Hello? I listen to material that I would not voluntarily listen to just about every time I switch on the radio! The opponents of local quotas are in the grip of the fantasy that quotas deprive them of choice - ie, that they themselves actually choose what they hear on the radio. They don't.

At best, people listen to a radio station where the programmer selects a genre that meets with their preferences. In that respect, the only thing that will change under quotas is that music produced in a small market with few resources will have a fighting chance against music that comes in with the full force of the global culture industry behind it - the money, the magazines, the movies, the videos and the US radio format sheets.

There is simply no downside to a reasonably applied quota, unless you believe that music created by New Zealanders will somehow drag down the quality of our radio. In which case, come out and say it. Actually, I fear the reverse - that the demands of radio will spawn more crappy pop groups than we've ever seen here before. But at least it'll be our crap.

Anyway, it seemed as if the theme of the week was Doing It For the Kids, even if the kids didn't want to be done for. Yes, that was me on Holmes on Monday night, and no I didn't spend the whole time nodding in a glazed fashion. It just looked that way.

The Holmes show's "whacky" "youth" reporter Tony Veitch gathered together 15 voters in the 18-39 demographic. Like the Treasurer, I am 37, and I think they only asked me along in case the kids clammed up.

They didn't, but it might have been better if they had. Some of what they said was not exactly deep.

They wanted honesty, but they wanted to be sold a political product like it was a new energy drink.

They wanted it to be about policies, but they wanted a glamorous presidential candidate.

They complained that no one had any policies but they hadn't done anything to find out what the policies were. These parties all have Websites, you know.

They weren't sure if they would bother voting but they worried about the East Timorese, who have died in numbers for the right to do just that.

It was not very impressive. But wait. There's more. Or rather, there was. Not satisfied with asking a bunch of leading questions in support of his proposition that the kids don't care and that it's all the same bollocks anyway, whacky young Tony cut the answers to fit his requirements.

Some of the young voters actually did say some thoughtful things and demonstrated a knowledge of the issues, but that all went. Indeed, the preference seemed to be to give some of the more dull-witted participants much of the airtime. I suppose I ought to be flattered that I got none.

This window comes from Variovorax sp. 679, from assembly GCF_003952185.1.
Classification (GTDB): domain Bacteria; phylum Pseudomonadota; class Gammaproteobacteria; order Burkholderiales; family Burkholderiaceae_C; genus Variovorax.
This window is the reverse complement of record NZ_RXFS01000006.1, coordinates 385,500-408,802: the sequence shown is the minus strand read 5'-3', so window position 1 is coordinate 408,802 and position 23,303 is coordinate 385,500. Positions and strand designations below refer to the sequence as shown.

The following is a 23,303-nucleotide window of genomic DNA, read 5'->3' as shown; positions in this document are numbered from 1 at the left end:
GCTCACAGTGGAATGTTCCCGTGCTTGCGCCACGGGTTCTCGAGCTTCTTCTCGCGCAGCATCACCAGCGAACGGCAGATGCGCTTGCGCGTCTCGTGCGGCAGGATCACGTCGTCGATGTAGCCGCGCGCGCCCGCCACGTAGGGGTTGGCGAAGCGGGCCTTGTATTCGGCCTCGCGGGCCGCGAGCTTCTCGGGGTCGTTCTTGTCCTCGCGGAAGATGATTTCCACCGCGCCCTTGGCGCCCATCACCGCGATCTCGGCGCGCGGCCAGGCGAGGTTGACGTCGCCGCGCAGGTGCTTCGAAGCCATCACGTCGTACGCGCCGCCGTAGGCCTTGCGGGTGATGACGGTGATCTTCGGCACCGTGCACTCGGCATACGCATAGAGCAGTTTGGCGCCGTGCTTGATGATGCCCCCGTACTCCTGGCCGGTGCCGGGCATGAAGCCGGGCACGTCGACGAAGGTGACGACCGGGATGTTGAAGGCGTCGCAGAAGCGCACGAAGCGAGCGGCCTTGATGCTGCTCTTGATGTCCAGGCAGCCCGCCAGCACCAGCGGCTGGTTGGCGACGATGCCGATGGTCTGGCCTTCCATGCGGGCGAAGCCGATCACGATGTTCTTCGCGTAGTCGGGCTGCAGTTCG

It was, shall we say, revealing. Memo to Tony Veitch: next time you feel the urge to call me, don't.

And to anybody who thinks it might be cool or clever to not vote, don't be a dork. The right to vote is precious and by no means universal in the world. And rights are only any use if they are exercised.

So, now that we are in the shadow of an election, please make sure you're registered to vote. If you're not sure, call 0800 36 76 56 or - and this is actually very cool - visit www.elections.org.nz, read it up and check your own enrolment details online.

But enough. The world is in union and the Rugby World Cup is upon us. Me, I'm all in favour of the All Black backline reshuffle. Not only do Jeff Wilson, Jonah Lomu, Tana Umaga and Christian Cullen add up to a staggering swag of firepower, but playing Lomu gives you better choices on the bench. Carlos Spencer as impact sub - that's my call.

And that's all ... G'bye!

HARD NEWS is first broadcast in Auckland on 95bFM around 8.45am on Fridays and replayed around 4.30pm Friday and 10am Sunday on The Culture Bunker. A digest appears monthly in Re:Mix magazine. You can listen to 95bFM live on the Internet. Point your web browser to http://www.95bfm.co.nz. You will need Real Audio 3.0 to be able to listen, plus a 28.8k modem. Currently New Zealand is 12 hours ahead of GMT.

HARD NEWS ON THE INTERNET appears at Scoop, at http://scoop.co.nz , at Akiko at http://nz.com (which is the home of the Hard News mailing list) and is posted to local newsgroups.

------------------------------- Russell Brown's Hard News is distributed by mail and the Web as a public service of Akiko International, New Zealand on the Web. http://nz.com/ For help with subscribing, unsubscribing, etc, send a message with the body "help hardnews" to majordomo@nz.com. Information about Akiko's web services can be obtained from our site, or by writing to sales@nz.com